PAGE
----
The Journey Movie Review

Greetings again from the darkness. Only the rarest fiction can match the depth and intensity of important historical moments. A list of these moments would certainly include the Agreement of St. Andrews of 2006, which ended 40 years of fierce civil war between the Northern Irish Unionists and Republican factions. Director Nick Hamm and writer Colin Bateman work together to bring us a speculative dramatization of the conversation that could have led to the contract.

Timothy Spall plays the role of Reverend Ian Paisley, head of the Unionists and anti-Catholic opposite minister. Colm Meaney plays Martin McGuinness, the former IRA rebel leader (“supposedly,” he says) who leads the Irish Republicans (Sinn Fein). These two extremists were at war for most of their lives but had never met until circumstances brought them together for negotiations.

His view of the film is likely to be determined by the level of need for historical accuracy and any personal connection with the long-term war in Northern Ireland. One of these qualities is likely to mock you over the verbal action in the back seat and the tricks of the plot that allow the two mortal enemies to slowly break through ideological barriers. On the other hand, it can be considered as a poorly tuned movie buddy with an intellectual one-upmanship game with political and historical relevance.

Anyway, the actors of the duel are a pleasure to watch. Mr. Spall certainly has the most dramatic role, and he revels in Paisley’s buttoned-up judgment – a man loyal enough to attend his 50th wedding anniversary and devoted enough to his faith that his last visit to a movie theater was in 1973 when he led the opposition against the exorcist. In contrast, Mr. Meaney McGuinness plays both determined to find common ground and worn down by years of struggles and lack of progress.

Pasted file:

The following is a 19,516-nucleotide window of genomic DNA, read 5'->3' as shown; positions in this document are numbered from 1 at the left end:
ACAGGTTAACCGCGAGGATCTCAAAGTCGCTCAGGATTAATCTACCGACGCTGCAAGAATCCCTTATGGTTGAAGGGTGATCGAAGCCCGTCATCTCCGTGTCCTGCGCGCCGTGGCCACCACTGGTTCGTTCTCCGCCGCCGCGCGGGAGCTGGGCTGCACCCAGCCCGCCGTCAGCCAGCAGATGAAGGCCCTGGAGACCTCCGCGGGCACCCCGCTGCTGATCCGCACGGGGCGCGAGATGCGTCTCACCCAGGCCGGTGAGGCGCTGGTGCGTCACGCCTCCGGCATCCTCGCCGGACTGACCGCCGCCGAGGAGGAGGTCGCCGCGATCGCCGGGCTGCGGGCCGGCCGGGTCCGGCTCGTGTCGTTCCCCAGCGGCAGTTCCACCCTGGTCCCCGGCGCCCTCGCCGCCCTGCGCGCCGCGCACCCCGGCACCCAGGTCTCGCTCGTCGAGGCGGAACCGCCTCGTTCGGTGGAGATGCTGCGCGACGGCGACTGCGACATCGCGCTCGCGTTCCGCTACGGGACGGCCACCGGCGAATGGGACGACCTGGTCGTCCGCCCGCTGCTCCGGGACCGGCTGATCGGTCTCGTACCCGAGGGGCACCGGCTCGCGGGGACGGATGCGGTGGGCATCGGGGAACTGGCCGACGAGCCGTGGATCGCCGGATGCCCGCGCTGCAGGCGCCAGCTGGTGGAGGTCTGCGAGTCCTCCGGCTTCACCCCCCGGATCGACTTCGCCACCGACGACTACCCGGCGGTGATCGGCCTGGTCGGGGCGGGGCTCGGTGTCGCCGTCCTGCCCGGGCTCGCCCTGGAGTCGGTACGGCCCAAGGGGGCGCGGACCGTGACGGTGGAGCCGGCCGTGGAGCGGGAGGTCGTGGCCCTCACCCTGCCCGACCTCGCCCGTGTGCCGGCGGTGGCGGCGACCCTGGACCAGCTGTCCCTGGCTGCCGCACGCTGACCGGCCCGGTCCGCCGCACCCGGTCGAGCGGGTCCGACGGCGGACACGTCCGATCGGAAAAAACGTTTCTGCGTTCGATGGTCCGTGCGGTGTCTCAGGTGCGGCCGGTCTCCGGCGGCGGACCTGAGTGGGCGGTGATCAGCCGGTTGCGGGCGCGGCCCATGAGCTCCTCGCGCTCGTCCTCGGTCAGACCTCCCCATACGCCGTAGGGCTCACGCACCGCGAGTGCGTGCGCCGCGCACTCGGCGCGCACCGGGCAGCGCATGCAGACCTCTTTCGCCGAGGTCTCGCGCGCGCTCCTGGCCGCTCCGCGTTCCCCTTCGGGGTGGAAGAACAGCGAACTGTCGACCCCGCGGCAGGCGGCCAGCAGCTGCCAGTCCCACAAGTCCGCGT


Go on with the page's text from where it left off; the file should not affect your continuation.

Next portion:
Toby Stephens plays Prime Minister Tony Blair, while Freddie Highmore is the young driver tasked to secretly turn on the conversation between the two rivals. He receives instructions through his auricle from an MI5 director, played by John Hurt, in one of his last film appearances. Unfortunately, this little “storytelling” seemed condescending to this viewer, who certainly could have done without this elementary advice. Nevertheless, Mr. Hurt’s view of the film is always welcome.

The infusion of humor is almost nonstop. There’s a comical exchange about Samuel L. Jackson, a joke about the Titanic, and a Paisley ranta at a gas station on a rejected credit card that would easily fit most Hollywood buddy movies. However, these elements undermine one of the first on-screen interviews that we see when a citizen declares that boom that explodes as they walk down the street is “part of life”. “You can almost taste the hatred” is a great replica, but unfortunately does not fit the scenario of what we experience on the screen. The two men revisit some important events, such as the Bloody Sunday of 1972, and it is these moments that remind us how important this new agreement was for the country. It is understandable (and relevant today) how 40 years of hate can become a lifestyle and difficult to end, and it also shows us how much real communication can go to find common ground between people even the brothers giggle.

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